Weekend Gallimaufry - The Underground Press - a CBC documentary on the Underground Press in North America and how it grew as an alternative to the mainstream media, that was sadly lacking in substance . . .in 1971
October 9, 2010

Underground-Press-.jpg
The 60's and 70's version of the blog.


With the advent and growth of blogs over the past few years, I kept thinking just how much this was reminiscent of that now-archaic form of alternative media; The Underground Press. In what started as a counter-culture movement, spreading word about the arts, music and protest to the Vietnam War, quickly morphed into a full-fledged alternative to what was becoming an irrelevant mainstream media. Even in the 1960's, getting factual information and true pictures of events was somewhat hard to come across. Although by comparison, mainstream media in the 1960's could be considered far from irrelevant to what it is now. In the 1960's news departments were massive and documentaries and News specials were a staple of the TV and Radio diet, with many hours a day spent on delivering useful information to the public (let's don't forget the Fairness Doctrine and broadcasting In The Public Interest, two extinct forms of broadcasting now) and stimulating at least an access to if not an interest in, information about world and national events.

But at the time, the mainstream media was perceived as detached and out of touch and so the Underground Press came into existence, at least for a little while.

Here is a documentary produced by CBC Radio in Canada in 1971 about the growth of the Underground Press in North America. The focus is primarily on the Underground Press in Canada but the parallels between there and here are almost identical.

David Kiebold (CBC): “Dissatisfaction with the politics and style of the mass media is a North American tradition and is common to both right and left. That dissatisfaction has found a new outlet in recent years in the development of an alternative, sometimes underground, press. It’s growth has been rapid and widespread to the point where no city of any size is without at least one existing underground paper and a history of others that failed. It’s hard to tell how many there are in North America at any given time, but a conservative estimate would be three hundred, with a total circulation of 2 million.”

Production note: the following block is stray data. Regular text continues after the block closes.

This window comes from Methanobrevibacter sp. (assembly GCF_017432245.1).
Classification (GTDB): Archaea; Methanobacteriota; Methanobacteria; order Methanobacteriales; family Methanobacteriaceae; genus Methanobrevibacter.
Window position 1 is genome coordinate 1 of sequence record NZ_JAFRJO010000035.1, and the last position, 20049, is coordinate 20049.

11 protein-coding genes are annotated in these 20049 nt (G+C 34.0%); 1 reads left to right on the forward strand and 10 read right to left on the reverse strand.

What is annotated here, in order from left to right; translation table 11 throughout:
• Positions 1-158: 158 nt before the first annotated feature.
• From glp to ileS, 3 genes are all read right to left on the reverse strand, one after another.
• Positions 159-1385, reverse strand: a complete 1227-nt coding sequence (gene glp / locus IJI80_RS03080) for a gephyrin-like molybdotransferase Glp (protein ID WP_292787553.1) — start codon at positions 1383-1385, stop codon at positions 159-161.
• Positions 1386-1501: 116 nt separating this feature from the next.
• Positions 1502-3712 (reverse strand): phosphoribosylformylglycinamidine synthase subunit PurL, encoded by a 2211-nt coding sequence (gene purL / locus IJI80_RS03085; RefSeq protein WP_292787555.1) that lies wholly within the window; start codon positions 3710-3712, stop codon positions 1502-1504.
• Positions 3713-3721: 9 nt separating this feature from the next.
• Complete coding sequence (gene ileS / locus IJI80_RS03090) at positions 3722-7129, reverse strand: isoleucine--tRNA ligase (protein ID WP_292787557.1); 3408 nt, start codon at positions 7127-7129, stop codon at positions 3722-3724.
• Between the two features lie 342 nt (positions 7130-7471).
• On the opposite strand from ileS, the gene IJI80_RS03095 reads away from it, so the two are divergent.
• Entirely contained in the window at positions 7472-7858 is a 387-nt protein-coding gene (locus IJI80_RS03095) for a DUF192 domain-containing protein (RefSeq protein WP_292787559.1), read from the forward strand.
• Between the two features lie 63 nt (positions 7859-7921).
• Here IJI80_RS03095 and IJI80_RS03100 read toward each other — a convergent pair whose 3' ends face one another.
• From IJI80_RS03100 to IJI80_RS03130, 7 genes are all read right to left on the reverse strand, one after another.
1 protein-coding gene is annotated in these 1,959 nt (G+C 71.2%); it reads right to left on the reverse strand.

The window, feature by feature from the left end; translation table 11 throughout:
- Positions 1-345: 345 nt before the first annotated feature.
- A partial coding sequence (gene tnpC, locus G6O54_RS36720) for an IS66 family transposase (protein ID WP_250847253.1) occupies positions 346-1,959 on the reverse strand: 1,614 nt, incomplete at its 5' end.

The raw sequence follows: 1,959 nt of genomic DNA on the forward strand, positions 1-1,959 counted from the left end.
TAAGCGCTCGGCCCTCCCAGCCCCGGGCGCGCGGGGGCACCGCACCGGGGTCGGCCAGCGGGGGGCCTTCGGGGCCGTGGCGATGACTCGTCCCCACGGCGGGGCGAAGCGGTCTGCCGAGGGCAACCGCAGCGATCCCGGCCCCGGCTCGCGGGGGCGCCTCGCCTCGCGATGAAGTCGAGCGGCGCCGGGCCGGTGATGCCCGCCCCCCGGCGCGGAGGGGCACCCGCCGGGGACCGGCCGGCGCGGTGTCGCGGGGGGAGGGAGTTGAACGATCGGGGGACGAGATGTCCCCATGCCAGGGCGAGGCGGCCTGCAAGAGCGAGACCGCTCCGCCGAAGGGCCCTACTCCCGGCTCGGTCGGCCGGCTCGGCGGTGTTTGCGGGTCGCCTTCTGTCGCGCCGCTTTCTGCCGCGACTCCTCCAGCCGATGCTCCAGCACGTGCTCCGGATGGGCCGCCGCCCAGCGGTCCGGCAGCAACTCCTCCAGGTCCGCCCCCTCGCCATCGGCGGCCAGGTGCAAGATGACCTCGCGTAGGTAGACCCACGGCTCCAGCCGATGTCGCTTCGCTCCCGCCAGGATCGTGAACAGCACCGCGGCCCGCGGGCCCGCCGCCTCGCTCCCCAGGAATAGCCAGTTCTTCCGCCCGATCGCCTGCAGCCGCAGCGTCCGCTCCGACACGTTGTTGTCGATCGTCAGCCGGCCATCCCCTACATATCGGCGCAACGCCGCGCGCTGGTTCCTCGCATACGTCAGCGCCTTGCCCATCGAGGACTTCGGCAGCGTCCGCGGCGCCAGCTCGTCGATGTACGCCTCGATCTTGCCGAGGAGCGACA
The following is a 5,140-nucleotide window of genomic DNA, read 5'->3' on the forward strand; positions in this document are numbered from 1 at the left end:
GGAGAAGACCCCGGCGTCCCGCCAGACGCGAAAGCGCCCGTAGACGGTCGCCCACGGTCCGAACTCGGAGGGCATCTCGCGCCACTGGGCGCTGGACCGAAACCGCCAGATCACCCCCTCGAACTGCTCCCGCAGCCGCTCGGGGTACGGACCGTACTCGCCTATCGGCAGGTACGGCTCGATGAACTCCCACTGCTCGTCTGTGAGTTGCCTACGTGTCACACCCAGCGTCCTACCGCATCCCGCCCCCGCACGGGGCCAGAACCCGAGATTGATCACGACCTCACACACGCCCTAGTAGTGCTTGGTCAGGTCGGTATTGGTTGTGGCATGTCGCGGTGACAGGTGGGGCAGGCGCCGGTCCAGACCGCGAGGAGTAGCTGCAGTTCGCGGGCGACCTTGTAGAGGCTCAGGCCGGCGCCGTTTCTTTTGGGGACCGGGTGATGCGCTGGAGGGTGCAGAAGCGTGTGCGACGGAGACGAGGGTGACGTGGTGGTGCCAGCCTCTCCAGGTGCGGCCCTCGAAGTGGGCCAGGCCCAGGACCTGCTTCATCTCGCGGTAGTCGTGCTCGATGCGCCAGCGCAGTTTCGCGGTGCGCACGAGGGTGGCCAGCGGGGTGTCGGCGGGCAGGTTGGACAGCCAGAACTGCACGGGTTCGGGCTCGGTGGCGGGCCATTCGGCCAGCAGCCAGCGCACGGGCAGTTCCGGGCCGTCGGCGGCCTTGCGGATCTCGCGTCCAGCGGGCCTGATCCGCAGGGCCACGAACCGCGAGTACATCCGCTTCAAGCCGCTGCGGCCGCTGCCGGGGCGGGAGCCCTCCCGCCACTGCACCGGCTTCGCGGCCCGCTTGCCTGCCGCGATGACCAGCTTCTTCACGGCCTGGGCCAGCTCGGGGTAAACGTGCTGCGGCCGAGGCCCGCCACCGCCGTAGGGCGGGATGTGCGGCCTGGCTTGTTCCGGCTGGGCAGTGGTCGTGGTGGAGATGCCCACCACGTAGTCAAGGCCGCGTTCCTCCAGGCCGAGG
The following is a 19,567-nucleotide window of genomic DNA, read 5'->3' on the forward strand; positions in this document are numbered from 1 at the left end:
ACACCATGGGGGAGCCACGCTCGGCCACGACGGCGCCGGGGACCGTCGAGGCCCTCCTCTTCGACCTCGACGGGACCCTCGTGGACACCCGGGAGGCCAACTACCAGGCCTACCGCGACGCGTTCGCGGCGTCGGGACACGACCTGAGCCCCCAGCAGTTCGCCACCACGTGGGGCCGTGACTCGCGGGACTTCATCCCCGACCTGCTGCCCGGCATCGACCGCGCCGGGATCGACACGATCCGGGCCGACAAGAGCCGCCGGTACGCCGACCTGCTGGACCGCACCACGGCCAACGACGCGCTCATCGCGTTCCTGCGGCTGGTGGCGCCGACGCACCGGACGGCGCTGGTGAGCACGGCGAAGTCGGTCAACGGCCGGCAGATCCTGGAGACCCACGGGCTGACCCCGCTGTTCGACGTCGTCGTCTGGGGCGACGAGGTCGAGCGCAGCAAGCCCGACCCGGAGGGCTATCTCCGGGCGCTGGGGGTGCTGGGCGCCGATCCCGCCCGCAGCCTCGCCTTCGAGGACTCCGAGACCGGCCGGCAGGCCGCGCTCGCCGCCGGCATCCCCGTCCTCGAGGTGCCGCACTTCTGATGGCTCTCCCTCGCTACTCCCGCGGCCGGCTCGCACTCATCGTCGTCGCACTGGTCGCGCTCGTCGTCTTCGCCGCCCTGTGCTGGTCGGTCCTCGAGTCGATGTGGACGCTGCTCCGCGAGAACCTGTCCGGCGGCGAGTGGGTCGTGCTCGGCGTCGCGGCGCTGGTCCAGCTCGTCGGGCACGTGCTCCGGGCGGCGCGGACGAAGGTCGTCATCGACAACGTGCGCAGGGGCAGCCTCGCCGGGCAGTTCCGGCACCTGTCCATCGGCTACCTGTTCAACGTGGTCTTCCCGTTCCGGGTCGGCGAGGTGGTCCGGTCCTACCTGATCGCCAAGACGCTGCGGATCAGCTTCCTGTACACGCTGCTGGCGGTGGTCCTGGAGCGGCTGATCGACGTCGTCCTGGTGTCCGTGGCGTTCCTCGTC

It's very easy to draw comparisons of the blogs of today with the underground press of the 60's. They have both been ridiculed over the years by mainstream media as the products of malcontents, amateurs, chaos merchants and wanna-be writers. Yet they have both, in their time, made indelible impressions on our culture to which mainstream media was forced to acknowledge and eventually come to embrace as serious journalism (remember, Rolling Stone initially started as an underground paper as did The Village Voice). The fact that putting together a blog takes no effort, little or no money and has potential access in the millions is a far cry from the days of the underground newspaper which relied on infusions of cash on a regular basis in order to pay staff, typesetting, ad sales, reporters/writers, editors, distribution and printing costs which usually demanded upfront payment, you can see the advantages the blogger has over his bearded and craggy predecessor.

Ironically, many of the former Underground papers of 30-40 years ago, such as Rolling Stone and Village Voice have become very much part of the mainstream press either by design or change of ownership. The underground paper of the 60's has become, in many instances, a slick info-tainment compendium with ad revenue driven primarily from the adult entertainment business or by corporate media. In what started as a small independent movement has been supplanted and morphed into the mainstream over the years and with it, the inevitable mediocrity.

What goes around, comes around. And it can surely happen again - as it is now if you've been noticing.

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